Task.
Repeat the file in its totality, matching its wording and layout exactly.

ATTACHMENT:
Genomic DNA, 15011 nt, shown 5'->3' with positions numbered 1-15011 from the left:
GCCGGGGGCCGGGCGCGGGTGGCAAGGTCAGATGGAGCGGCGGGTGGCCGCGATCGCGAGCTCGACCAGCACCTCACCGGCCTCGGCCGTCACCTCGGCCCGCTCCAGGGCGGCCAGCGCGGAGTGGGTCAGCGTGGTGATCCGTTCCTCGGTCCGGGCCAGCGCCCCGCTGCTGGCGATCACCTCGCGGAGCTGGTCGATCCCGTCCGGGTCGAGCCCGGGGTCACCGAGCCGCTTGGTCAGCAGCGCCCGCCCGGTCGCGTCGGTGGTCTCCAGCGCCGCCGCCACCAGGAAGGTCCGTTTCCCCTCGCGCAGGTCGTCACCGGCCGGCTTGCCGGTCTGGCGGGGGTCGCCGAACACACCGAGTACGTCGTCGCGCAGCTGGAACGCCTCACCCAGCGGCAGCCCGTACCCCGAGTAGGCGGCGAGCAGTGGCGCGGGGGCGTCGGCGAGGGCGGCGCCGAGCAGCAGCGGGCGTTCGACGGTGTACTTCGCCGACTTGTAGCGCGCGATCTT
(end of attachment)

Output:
Genomic DNA, 15011 nt, shown 5'->3' with positions numbered 1-15011 from the left:
GCCGGGGGCCGGGCGCGGGTGGCAAGGTCAGATGGAGCGGCGGGTGGCCGCGATCGCGAGCTCGACCAGCACCTCACCGGCCTCGGCCGTCACCTCGGCCCGCTCCAGGGCGGCCAGCGCGGAGTGGGTCAGCGTGGTGATCCGTTCCTCGGTCCGGGCCAGCGCCCCGCTGCTGGCGATCACCTCGCGGAGCTGGTCGATCCCGTCCGGGTCGAGCCCGGGGTCACCGAGCCGCTTGGTCAGCAGCGCCCGCCCGGTCGCGTCGGTGGTCTCCAGCGCCGCCGCCACCAGGAAGGTCCGTTTCCCCTCGCGCAGGTCGTCACCGGCCGGCTTGCCGGTCTGGCGGGGGTCGCCGAACACACCGAGTACGTCGTCGCGCAGCTGGAACGCCTCACCCAGCGGCAGCCCGTACCCCGAGTAGGCGGCGAGCAGTGGCGCGGGGGCGTCGGCGAGGGCGGCGCCGAGCAGCAGCGGGCGTTCGACGGTGTACTTCGCCGACTTGTAGCGCGCGATCTT